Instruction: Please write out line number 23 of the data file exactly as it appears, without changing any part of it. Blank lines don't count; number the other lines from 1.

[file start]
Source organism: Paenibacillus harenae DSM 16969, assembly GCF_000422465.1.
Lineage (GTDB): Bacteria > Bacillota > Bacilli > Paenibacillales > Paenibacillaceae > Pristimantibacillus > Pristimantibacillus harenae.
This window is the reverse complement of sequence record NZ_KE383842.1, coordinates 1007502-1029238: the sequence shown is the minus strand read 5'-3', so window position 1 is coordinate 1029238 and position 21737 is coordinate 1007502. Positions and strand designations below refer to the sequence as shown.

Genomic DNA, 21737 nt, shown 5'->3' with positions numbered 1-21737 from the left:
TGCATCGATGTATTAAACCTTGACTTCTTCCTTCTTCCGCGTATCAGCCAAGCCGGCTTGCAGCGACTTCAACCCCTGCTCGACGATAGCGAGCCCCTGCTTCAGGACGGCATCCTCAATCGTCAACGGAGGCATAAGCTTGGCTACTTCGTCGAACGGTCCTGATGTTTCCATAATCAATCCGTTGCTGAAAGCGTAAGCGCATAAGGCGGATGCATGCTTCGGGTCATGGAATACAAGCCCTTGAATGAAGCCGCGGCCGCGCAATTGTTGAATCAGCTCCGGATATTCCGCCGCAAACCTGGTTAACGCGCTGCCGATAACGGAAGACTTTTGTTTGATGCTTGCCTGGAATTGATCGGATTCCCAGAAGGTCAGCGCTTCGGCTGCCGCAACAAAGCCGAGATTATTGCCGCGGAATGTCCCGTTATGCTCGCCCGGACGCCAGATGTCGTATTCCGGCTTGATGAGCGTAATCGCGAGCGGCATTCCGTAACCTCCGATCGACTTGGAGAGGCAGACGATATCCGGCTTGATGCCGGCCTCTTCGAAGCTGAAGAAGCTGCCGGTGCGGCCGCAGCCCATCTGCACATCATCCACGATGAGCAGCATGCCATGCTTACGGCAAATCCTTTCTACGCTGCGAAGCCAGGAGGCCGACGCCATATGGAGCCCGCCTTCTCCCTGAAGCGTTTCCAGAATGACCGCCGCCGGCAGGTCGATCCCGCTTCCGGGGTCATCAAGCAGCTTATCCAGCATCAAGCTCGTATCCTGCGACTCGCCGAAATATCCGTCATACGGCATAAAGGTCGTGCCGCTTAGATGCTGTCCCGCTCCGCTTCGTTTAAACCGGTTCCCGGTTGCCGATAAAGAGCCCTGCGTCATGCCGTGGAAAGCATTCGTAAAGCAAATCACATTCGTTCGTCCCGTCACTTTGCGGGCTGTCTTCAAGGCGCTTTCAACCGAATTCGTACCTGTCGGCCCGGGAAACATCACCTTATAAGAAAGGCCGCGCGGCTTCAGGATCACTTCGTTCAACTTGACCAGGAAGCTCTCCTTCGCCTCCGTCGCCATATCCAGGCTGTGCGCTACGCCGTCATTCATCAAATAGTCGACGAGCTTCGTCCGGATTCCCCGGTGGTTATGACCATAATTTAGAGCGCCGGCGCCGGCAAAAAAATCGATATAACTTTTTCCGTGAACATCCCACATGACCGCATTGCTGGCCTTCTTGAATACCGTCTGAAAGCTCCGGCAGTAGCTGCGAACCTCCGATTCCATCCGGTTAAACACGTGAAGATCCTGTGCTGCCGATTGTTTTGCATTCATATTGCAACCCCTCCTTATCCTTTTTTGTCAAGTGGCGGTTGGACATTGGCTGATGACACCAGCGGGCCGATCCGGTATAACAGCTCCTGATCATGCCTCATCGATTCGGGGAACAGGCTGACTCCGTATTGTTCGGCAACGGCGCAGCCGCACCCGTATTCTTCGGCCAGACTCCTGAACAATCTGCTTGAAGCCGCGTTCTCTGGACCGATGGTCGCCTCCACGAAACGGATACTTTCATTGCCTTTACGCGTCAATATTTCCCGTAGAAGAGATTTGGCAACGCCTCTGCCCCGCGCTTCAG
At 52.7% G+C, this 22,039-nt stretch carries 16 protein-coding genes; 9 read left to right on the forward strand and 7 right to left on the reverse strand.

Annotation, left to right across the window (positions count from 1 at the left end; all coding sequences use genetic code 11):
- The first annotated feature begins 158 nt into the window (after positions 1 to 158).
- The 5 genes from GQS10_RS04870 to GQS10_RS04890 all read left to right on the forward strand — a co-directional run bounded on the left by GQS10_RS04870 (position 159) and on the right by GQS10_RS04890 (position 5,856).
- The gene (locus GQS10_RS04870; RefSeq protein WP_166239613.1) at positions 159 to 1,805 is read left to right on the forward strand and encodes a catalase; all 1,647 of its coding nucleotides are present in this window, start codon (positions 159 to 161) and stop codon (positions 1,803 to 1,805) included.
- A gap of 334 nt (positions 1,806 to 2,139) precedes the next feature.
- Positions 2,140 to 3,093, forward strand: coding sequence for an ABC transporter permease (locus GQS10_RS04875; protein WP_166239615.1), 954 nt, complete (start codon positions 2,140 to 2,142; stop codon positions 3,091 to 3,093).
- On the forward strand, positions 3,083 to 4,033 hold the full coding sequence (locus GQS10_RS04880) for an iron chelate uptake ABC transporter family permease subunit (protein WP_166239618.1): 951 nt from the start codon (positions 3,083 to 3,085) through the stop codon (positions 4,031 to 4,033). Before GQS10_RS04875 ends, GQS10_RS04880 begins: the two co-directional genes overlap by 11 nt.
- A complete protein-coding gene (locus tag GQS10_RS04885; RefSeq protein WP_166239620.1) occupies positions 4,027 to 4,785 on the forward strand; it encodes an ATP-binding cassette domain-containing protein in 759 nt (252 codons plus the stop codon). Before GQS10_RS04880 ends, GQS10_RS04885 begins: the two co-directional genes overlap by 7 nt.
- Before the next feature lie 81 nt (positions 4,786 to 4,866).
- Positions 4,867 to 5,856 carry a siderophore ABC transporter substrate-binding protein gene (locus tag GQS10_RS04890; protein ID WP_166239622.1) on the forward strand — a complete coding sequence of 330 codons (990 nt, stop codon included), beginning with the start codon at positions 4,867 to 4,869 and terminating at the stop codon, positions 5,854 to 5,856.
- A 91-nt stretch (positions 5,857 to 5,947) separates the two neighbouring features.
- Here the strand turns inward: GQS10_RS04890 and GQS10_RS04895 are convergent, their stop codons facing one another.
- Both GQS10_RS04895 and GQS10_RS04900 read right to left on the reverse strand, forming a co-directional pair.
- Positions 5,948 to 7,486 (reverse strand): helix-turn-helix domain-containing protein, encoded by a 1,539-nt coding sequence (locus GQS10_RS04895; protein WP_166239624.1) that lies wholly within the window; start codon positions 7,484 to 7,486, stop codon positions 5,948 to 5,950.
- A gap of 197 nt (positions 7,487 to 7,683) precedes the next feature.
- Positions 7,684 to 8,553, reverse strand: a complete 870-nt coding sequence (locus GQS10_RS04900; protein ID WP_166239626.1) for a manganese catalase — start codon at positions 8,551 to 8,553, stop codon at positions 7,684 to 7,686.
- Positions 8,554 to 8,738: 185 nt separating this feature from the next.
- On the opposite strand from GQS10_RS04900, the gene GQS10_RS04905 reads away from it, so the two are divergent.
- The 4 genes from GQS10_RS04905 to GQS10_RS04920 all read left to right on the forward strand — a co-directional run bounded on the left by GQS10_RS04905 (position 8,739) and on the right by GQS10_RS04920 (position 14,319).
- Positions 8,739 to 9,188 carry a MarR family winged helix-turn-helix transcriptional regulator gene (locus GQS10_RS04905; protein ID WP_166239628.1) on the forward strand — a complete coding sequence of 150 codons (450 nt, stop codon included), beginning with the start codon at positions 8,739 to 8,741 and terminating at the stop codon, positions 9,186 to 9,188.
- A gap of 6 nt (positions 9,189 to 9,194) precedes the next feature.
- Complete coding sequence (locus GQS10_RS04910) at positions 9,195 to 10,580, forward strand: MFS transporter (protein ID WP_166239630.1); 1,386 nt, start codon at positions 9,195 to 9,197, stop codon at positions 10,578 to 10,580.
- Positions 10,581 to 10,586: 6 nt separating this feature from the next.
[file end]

- Positions 8,554 to 8,738: 185 nt separating this feature from the next.